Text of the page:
In the case of a financial emergency, all of these will be important. You will want to have the contact information for your lenders, because it is very important to communicate with them throughout any time where you may not be able to pay your debts. They are much more likely to work with you BEFORE you get behind on your payments than after.

When you pay off a debt, you should always save a record of this; especially if it has been sent to collections at some point. These debts can be re-packaged, they can be re-sold, and they could re-appear on your credit history. If they re-appear you would need to be disputed with the credit bureau or another collection agency that has purchased these already-paid debts.

Personal Documents

The following personal documents should be kept safe and secure permanently and at all times. In the case of disaster, emergency, or identity theft, these will be of vital importance.

Certificates of Birth, Death, Marriage, or Divorce

These documents are very important and should be kept safe at all times. If all else is lost, these documents, as well as social security papers and picture ID, will be needed to establish your identity and regain access to your financial accounts. Should any of these be lost, contact your appropriate community location (usually the courthouse) for replacements.

Social Security Papers

These are the primary documentation of your citizenship in the United States of America. It is vital that these be kept safe. Should you lose your Social Security card, contact your local Social Security office immediately for a replacement.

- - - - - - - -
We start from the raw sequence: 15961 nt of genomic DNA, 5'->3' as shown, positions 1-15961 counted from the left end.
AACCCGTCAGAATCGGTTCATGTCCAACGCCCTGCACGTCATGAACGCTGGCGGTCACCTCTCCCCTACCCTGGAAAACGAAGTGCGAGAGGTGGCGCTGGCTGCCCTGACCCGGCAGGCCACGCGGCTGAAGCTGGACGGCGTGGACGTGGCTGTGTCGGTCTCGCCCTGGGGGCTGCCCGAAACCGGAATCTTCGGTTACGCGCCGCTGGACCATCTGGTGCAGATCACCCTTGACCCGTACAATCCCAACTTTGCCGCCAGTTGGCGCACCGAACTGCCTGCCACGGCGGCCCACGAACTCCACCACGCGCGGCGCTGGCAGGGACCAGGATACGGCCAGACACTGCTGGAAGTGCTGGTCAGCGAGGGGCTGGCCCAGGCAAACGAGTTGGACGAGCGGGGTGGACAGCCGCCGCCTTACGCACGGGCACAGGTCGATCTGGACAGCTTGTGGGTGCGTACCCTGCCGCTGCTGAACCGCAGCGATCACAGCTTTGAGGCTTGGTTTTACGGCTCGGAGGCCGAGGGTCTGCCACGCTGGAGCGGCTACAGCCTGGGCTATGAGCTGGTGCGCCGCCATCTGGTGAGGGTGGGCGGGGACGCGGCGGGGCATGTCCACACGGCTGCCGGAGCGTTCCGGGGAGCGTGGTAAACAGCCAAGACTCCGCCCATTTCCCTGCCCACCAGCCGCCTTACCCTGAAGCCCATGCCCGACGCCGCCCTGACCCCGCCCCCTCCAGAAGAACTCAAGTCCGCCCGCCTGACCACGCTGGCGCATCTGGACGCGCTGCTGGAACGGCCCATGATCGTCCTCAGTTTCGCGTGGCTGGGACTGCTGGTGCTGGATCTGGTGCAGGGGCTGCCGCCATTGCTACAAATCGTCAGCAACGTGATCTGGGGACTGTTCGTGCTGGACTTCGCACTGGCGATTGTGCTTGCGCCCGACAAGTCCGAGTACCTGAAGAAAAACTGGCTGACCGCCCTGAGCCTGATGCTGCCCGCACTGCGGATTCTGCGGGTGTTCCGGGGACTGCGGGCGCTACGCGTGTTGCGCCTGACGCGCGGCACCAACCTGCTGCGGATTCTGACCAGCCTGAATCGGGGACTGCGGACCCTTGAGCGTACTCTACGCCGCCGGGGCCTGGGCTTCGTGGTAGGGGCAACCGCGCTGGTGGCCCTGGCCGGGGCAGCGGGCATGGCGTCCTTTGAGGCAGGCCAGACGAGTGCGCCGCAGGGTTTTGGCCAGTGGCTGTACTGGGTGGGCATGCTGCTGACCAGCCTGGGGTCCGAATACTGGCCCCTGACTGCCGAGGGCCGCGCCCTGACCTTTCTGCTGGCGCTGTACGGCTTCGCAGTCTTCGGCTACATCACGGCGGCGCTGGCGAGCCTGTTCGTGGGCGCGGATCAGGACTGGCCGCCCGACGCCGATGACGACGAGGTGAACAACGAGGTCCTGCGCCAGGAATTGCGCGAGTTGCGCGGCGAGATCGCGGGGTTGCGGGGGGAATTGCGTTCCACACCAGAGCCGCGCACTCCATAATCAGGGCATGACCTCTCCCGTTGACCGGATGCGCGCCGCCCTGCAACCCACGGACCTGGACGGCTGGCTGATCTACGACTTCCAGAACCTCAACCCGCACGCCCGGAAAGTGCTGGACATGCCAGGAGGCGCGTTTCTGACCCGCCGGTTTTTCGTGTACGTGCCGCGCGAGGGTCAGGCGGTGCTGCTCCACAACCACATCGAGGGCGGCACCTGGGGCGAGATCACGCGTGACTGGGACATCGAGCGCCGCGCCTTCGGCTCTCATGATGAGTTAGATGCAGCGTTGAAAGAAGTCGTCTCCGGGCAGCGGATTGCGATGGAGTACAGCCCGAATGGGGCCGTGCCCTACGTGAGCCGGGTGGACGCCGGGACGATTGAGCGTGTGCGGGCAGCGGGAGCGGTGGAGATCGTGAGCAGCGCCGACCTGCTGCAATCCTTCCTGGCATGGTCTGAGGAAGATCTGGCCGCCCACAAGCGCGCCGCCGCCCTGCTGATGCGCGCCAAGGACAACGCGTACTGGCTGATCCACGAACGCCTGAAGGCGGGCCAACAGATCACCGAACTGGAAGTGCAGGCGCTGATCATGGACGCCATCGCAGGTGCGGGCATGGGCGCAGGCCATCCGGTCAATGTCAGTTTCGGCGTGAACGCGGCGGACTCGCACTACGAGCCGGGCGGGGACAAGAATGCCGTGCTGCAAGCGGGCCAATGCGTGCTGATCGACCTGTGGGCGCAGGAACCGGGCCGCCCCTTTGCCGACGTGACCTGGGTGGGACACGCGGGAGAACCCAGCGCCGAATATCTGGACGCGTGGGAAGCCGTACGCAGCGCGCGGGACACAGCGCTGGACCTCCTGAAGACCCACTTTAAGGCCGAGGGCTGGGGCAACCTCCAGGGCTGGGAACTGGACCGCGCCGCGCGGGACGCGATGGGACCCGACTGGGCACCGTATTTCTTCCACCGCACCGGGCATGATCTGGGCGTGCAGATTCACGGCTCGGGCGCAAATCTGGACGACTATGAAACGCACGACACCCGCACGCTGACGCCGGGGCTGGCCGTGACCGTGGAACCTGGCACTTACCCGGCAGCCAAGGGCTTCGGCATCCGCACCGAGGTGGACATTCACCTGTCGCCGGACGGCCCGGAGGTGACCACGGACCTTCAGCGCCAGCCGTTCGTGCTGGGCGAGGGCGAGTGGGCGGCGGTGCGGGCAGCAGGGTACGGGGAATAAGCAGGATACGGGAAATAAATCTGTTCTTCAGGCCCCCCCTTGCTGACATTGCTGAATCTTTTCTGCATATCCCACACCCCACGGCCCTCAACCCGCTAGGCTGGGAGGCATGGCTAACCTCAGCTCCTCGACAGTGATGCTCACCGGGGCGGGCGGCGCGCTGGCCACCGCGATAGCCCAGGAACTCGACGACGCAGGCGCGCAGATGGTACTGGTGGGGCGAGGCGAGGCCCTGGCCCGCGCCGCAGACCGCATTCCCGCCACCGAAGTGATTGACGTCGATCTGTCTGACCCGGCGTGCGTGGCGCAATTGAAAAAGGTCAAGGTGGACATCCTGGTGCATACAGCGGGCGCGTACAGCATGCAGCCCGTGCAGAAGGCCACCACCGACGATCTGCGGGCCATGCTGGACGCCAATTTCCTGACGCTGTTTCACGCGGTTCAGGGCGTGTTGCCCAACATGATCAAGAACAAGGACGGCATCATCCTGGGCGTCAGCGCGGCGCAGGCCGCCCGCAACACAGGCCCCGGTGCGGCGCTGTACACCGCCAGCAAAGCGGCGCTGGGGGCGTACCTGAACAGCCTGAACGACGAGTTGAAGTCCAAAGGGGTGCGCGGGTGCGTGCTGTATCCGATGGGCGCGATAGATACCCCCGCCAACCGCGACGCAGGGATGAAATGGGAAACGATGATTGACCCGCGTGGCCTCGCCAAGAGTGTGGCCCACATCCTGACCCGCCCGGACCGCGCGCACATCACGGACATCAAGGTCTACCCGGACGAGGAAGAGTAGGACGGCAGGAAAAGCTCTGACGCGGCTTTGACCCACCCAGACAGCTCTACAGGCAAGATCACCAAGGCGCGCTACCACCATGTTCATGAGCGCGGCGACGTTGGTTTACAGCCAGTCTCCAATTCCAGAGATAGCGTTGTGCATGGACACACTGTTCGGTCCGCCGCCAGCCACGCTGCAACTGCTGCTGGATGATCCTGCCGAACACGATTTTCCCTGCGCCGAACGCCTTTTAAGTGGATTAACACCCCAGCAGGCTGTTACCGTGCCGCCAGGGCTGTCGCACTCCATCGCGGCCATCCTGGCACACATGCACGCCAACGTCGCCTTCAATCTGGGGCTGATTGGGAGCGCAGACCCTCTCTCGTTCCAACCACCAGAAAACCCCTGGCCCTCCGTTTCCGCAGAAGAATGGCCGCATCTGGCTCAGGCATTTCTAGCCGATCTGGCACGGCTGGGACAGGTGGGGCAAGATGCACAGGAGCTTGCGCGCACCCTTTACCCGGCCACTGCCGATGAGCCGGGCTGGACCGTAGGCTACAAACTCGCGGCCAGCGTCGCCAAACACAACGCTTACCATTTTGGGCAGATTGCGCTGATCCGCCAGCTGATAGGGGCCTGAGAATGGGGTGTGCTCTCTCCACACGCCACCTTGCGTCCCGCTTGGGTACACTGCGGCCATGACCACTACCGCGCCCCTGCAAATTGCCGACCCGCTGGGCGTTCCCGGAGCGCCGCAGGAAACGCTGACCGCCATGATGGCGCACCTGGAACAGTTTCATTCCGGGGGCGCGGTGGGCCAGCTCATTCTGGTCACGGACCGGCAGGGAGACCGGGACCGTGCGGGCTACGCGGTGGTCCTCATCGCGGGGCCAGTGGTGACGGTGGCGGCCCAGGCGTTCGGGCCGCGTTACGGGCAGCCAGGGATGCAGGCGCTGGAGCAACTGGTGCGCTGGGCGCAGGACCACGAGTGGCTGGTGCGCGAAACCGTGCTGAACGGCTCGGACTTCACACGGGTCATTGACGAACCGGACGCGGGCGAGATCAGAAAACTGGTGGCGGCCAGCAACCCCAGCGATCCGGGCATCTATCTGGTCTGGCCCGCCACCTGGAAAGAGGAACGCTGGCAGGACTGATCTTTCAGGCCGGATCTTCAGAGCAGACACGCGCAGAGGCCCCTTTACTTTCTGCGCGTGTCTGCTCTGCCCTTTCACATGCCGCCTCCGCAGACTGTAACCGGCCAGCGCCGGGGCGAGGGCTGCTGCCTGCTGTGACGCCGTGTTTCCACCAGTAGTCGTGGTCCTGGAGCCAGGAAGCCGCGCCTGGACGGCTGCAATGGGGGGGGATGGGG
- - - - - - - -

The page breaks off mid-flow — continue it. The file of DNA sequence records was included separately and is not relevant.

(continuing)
Passports

All current, valid passports should be kept safe in order to establish your identity when international travel is required. If you decide to dispose of expired passports, make sure to do so appropriately by shredding them or cutting them up before throwing them away.

Names/addresses/phone numbers of financial/business/personal/legal advisors

In the case of a financial emergency, all of these will be important. You should keep the contact information for any advisors that you have in a safe place so that you can get in touch with them in the case of an emergency.

Copies of critical letters, letters of appointment or resignation, legal notifications

These documents should be kept as proof of appointment, resignation, or notification just in case they need to be used for legal matters in the future.

Table 1 summarizes how long to keep certain records and recommended places for storing them. Note that when you dispose of any of these records, you should shred these documents. Most of these contain information that someone could use to steal your identity. Thus, you should take care when disposing of them.

Tables

Table 1. 

SUMMARY OF TIMELINE AND LOCATION FOR FINANCIAL AND PERSONAL DOCUMENTS

FINANCIAL DOCUMENTS

Type of Record

How long to keep

Where to Keep Them

Tax Documents

3 to 7 years

Filing Cabinet

IRA Contributions

Permanently

Filing Cabinet